Observing LA Metro’s transit ridership: A mini ethnography

In fulfillment of an ethnography assignment for Professor Tridib Banerjee’s excellent class on research design last September, I observed riders entering and exiting the La Cienega/Jefferson Station on METRO’s Expo Line light rail. I did this both on a Sunday afternoon between approximately 3pm and 4:30pm, and on the following Tuesday morning between around 8:15 and 9am. This station is located at the western end of the West Adams neighborhood above the intersection of La Cienega and Jefferson Boulevards in close proximity to McManus in eastern Culver City – a confluence of two rather different neighborhoods, demographically. It is equipped with a parking structure at its East entrance, and – as I learned at a later point from friends in Westchester – serves as a major park and ride entry point to LA Metro for drivers residing anywhere south of the Baldwin Hills.

For this study, I was a nonparticipant observer, overlooking each of the two entrances, interacting with riders only to assist them with the faregate where needed (read: more participation than I had imagined, as will become more evident). While I attempted to classify riders by age, gender, and race, all classifications are external and may not perfectly reflect riders’ identities. Overall, my observation indicates that there are striking differences between commute and non-commute riders, as is detailed below.

Rider Demographics

Riders’ demographics at this station skew young, with most riders appearing to be in their 20s or 30s. Further, most riders are by themselves – aside from a handful of couples, few groups or families boarded or exited the light rail under my watch.  At no point did the station seem crowded, despite there being about three times as many riders on Tuesday morning than on Sunday afternoon. The most striking difference in demographics was between the two observation periods:  Sunday riders were predominately Latino and Black with few White or Asian riders, while approximately half of Tuesday commute ridership was composed of the latter groups.  Further, Tuesday morning riders appeared wealthier in terms of apparel.  I did not see any discernable difference between who used each side of the station, though simultaneous observations by my classmate of cyclists and pedestrians at the intersection of the Expo and Ballona Creek bike trails suggest that foot traffic from McManus (the more affluent side of the station) was far greater on Tuesday morning.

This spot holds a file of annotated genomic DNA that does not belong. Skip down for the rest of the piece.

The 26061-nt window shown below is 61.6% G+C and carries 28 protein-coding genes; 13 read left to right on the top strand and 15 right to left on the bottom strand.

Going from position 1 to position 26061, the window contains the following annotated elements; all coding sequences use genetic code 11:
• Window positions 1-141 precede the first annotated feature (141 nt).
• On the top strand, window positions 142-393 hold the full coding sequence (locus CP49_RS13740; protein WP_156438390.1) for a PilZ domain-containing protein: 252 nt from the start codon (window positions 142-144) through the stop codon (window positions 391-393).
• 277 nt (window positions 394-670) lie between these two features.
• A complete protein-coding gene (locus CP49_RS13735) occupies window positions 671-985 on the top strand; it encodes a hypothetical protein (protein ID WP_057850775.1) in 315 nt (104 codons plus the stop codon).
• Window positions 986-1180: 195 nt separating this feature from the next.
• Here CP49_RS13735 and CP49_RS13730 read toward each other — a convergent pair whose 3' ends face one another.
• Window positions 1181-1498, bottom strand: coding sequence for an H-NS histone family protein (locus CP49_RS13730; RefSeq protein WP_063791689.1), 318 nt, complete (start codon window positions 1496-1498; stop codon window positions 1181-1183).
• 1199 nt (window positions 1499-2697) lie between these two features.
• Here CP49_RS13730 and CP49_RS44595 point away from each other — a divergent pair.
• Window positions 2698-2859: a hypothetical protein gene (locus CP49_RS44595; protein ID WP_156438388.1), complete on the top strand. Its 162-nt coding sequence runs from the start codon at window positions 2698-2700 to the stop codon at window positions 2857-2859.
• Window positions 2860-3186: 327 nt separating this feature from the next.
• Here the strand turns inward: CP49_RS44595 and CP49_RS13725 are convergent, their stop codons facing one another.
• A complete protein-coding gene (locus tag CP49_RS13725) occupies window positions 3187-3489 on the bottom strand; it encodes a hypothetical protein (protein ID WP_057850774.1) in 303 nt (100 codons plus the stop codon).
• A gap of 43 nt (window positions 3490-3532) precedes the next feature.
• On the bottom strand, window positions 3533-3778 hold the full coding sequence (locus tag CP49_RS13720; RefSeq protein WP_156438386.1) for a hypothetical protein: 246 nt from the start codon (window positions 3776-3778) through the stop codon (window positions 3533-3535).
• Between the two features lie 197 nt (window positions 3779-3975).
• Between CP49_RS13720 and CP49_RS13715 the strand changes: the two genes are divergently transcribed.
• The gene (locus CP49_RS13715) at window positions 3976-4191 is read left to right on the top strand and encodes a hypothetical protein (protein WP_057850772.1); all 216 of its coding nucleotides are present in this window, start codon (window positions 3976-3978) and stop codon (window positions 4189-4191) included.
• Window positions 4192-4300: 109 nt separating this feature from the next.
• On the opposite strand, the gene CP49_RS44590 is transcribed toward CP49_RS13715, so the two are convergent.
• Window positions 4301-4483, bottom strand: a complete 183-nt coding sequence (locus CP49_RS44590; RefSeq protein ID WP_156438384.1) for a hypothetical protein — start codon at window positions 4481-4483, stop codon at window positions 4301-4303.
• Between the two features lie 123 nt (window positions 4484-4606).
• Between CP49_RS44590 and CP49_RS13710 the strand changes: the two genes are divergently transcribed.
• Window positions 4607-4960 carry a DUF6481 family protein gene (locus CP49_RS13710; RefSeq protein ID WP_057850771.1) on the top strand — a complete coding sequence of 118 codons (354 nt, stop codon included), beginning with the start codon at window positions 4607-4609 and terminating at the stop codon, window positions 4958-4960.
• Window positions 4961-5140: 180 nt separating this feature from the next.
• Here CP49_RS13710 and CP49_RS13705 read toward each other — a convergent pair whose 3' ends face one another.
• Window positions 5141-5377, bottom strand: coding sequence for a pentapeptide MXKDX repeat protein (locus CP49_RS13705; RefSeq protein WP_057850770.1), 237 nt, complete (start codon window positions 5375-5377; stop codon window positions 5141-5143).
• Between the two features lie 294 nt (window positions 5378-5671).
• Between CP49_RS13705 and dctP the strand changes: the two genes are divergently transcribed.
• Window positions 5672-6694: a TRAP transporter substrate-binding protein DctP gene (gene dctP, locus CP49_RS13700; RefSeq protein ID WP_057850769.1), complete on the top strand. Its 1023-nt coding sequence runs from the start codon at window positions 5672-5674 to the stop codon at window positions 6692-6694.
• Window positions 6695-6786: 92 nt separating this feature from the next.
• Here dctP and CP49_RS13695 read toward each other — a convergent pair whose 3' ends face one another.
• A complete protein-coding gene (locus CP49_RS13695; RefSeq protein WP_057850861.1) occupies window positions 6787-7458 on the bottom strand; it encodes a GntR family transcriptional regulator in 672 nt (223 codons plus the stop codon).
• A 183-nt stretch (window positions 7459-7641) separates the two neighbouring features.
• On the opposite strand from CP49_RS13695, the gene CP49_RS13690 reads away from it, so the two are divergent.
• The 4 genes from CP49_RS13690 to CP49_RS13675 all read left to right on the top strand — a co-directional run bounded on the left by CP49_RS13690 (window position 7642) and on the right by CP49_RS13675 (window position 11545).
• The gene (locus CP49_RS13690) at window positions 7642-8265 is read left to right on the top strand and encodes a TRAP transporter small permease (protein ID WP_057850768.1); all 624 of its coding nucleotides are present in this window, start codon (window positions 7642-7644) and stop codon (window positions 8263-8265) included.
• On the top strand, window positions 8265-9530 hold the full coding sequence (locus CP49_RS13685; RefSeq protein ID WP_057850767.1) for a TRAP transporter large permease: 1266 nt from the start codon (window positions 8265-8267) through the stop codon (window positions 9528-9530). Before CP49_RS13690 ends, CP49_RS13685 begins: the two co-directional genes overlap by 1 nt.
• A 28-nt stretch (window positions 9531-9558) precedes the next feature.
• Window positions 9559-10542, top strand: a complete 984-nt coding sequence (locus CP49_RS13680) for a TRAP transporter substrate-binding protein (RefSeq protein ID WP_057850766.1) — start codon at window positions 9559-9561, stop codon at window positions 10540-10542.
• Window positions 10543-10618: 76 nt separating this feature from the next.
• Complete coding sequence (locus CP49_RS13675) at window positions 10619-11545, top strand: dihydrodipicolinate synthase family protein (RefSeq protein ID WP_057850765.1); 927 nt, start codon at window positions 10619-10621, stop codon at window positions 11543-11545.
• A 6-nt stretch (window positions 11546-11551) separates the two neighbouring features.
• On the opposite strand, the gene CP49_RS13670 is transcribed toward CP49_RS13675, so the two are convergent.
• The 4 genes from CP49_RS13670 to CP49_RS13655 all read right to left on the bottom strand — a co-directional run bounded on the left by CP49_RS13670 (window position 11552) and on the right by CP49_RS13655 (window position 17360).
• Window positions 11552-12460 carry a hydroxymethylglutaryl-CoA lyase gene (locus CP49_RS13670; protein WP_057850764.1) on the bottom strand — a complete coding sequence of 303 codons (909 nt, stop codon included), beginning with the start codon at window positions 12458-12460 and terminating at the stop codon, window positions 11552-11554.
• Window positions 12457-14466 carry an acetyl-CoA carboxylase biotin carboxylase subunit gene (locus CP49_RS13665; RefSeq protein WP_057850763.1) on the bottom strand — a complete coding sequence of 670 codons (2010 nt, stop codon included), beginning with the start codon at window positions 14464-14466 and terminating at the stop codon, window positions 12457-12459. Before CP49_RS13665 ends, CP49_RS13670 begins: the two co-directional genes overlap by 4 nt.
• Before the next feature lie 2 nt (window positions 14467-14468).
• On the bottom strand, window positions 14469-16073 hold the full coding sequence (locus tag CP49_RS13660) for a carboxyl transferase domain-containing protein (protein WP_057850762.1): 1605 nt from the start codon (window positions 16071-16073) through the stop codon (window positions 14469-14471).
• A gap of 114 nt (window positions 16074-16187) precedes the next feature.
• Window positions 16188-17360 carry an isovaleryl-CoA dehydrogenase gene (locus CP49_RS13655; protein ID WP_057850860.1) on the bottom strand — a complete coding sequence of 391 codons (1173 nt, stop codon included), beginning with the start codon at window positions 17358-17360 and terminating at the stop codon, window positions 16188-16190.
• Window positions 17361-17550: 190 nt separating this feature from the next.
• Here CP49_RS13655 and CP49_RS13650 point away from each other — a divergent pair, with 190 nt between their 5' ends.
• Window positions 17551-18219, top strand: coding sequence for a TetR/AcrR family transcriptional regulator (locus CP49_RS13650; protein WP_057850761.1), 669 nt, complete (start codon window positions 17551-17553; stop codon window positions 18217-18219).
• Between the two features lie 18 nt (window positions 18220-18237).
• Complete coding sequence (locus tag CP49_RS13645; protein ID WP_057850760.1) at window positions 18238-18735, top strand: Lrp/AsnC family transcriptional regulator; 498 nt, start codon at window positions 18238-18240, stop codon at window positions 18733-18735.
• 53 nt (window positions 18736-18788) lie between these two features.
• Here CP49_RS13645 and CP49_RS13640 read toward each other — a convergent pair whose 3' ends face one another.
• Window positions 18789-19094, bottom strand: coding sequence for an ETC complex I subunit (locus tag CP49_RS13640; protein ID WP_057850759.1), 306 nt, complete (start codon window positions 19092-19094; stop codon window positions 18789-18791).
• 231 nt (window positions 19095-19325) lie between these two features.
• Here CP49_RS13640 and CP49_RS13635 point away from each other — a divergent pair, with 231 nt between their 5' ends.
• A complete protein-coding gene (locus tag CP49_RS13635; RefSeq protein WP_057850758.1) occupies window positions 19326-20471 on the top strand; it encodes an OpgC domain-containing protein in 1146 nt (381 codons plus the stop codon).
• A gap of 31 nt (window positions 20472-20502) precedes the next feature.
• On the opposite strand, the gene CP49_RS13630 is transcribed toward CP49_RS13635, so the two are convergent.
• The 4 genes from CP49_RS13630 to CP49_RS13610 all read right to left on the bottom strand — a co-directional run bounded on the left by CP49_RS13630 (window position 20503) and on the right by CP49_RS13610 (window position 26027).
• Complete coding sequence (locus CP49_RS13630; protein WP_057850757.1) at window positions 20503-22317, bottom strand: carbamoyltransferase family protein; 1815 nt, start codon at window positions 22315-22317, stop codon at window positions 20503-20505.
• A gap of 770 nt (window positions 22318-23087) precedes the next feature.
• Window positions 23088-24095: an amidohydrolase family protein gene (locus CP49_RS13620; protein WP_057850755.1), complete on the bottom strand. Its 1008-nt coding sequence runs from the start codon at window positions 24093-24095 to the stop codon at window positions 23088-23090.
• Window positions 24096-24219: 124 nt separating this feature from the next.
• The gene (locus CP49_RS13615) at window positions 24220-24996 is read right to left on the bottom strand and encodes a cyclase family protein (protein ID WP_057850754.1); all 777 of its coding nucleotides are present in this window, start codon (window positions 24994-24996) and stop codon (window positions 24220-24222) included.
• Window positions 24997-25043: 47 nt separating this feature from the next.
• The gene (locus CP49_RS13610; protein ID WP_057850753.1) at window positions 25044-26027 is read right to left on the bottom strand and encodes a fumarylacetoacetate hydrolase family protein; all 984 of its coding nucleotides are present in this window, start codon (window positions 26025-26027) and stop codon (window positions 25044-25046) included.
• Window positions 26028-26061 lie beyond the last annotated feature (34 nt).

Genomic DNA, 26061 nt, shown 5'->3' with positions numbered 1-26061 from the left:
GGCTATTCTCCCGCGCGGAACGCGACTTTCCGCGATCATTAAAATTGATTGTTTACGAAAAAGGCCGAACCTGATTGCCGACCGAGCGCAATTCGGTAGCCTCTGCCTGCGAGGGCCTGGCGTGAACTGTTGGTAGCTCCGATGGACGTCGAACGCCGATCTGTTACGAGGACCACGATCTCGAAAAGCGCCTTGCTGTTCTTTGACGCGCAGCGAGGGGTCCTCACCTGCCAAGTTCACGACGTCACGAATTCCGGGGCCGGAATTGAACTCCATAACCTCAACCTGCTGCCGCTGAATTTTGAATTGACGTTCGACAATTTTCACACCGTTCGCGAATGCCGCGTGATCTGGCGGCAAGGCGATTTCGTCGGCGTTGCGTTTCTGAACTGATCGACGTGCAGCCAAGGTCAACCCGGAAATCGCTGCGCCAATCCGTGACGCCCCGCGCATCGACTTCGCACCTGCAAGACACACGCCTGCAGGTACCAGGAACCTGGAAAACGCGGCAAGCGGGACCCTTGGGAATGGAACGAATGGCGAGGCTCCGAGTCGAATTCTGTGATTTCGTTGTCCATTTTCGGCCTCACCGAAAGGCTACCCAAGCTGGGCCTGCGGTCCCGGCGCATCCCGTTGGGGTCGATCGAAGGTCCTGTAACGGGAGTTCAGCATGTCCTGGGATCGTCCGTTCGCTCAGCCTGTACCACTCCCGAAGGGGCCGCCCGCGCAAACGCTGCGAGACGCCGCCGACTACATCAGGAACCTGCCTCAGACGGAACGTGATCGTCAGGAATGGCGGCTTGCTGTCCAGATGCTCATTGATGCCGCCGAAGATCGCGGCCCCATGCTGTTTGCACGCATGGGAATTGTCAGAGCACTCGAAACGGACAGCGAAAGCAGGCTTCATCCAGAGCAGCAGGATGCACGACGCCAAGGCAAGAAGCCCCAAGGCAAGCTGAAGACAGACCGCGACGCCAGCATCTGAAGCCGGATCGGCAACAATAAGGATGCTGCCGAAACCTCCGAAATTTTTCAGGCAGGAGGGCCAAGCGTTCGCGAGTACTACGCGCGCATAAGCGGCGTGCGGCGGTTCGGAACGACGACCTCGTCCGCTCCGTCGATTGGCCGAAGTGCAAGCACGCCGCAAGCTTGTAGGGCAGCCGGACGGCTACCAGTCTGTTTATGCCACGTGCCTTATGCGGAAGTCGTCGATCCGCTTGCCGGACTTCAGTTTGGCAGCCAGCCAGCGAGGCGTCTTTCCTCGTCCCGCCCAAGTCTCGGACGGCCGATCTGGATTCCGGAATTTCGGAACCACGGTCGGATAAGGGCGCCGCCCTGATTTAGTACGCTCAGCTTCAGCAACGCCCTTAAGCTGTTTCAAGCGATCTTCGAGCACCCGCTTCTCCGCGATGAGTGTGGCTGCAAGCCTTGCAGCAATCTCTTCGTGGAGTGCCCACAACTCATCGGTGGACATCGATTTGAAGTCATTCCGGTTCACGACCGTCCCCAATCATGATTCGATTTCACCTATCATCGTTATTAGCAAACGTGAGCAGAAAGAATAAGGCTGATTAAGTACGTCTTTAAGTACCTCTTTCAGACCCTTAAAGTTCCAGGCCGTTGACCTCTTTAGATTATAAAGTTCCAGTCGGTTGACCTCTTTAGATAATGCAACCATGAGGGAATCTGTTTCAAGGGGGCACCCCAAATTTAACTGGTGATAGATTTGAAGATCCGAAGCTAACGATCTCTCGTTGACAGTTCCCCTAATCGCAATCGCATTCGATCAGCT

Perceived demographics aside, the greatest difference in observed behavior between Sunday afternoon and Tuesday morning riders was their choice of how to traverse between the street level and the elevated platform:  More than half of commute time riders observed used the stairs, while the opposite is true for Sunday afternoon riders.  Overall, Tuesday riders appeared to be in better physical shape than Sunday riders.

While some riders transfer to or from buses, most riders walk or bike up to the station, with cyclists generally taking their bicycles onboard the train. The station’s park and ride structure appeared relatively underused during the period of my observation, with only a handful of families entering the station from it, all on Sunday.

During both observation periods, a pair of Jehovah’s Witnesses operated a stand at the East entrance; not one rider struck up a conversation with them.

Fare Gate and Ticket Machine Troubles

Quite a few riders struggled using the faregates: While most appeared familiar with how to tap their card and confident in how to use it, I counted fiveriders who did not know where on the faregate the reader is located (all on Sunday). Further, quite a few riders exiting the station appeared to be searching for a card reader to tap out of the system (as is required in San Francisco’s BART or in the Washington D.C. Metro).  For how many times the station PA blasts the fact that fares are stored on a plastic card (“Tap with pride […] one tap card is required per rider”), Metro could do a better job educating riders on how exactly to use this card.

The ticket machines themselves also appear to be a source of confusion: None of the riders who used the machinespent less than 90 seconds purchasing a ticket, with one family taking nearly five minutes to complete their transaction.  If this doesn’t look like room for improvement on UI design, I don’t know what does.

A total of sixriders simply jumped the faregate under my watch, all during the Sunday Afternoon window. 

Conclusions

Even to the untrained eye, LA Metro’s weekend ridership looks very different than that on weekday mornings.  Weekday commute hour riders look a lot more like “choice riders”, electing to use the light rail for trips between La Cienega and the employment hubs of Santa Monica or Downtown Los Angeles rather than enduring rush hour traffic on nearby Interstate 10.

While many of LA Metro’s woes of safety on board, buses stuck in traffic, or light rail without signal prioritization are larger and will take greater efforts to address, my observation does point to other points of frustration that may be easier to solve: Ticketing. Los Angeles has a flat fare of $1.75 for all metro rides – how hard can it be if even cities with ultra-confusing fare systems such as Munich have machines that will reliably let you have a valid ticket in hand in under half the time?

(Lightly adapted from a class assignment for Tridib Banerjee’s PhD Research Design course at the USC Sol Price School of Public Policy)

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